A great example is education and its systemic effects can be seen right here in Chicagoland. Take for instance the college success rate of students from New Trier High School in Winnetka, Illinois, versus public schools in the Chicago Public School system. Fascinatingly, it is as hard to fail at New Trier as it is to succeed in the Chicago Public Schools. At New Trier, approximately 95% of students go on to a four-year bachelor program. Another 3% go to two-year colleges. (see New Trier Profile). Contrastingly, at the Chicago Public Schools, only 6% of students (only 3% for African-Americans and Latinos) will go on to earn a college bachelor’s degree by the age of 25. (see Chicago Tribune). 27% of Chicago Public School students will go to a four-year college, but the majority of them will fail.The need for a tax swap such that schools are funded via sales or income tax evenly distributed across the state rather than property tax by district is overwhelming. I cannot understand why this initiative has continued to fail to gain momentum.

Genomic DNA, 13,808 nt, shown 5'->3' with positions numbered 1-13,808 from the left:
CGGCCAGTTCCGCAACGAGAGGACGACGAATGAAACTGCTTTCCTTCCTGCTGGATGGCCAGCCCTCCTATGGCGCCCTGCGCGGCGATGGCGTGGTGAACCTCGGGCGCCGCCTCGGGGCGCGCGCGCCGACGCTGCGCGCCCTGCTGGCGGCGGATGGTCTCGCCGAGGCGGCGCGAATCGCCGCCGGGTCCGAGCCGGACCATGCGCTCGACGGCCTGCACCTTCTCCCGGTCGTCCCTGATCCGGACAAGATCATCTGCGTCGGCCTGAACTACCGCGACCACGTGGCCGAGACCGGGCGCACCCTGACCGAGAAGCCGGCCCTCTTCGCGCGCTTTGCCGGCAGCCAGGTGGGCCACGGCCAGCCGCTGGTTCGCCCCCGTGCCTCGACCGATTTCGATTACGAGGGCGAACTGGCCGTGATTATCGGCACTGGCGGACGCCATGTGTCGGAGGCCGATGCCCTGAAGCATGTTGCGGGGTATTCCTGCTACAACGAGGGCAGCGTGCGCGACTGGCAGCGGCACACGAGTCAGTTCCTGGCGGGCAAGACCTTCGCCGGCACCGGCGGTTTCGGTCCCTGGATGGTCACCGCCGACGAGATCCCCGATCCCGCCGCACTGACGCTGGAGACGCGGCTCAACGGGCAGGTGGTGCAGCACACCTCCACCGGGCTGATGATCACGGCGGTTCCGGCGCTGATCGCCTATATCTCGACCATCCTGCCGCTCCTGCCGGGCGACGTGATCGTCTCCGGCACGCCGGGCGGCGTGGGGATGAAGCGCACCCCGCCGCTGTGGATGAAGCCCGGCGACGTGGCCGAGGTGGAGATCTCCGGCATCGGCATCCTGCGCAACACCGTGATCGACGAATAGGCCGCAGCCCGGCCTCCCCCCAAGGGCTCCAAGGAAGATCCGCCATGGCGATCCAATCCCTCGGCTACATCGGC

Could it be that the continuing achievement gaps and especially the expanding plight of the young African-American male are largely linked to inequitable funding? Or are other factors the root cause?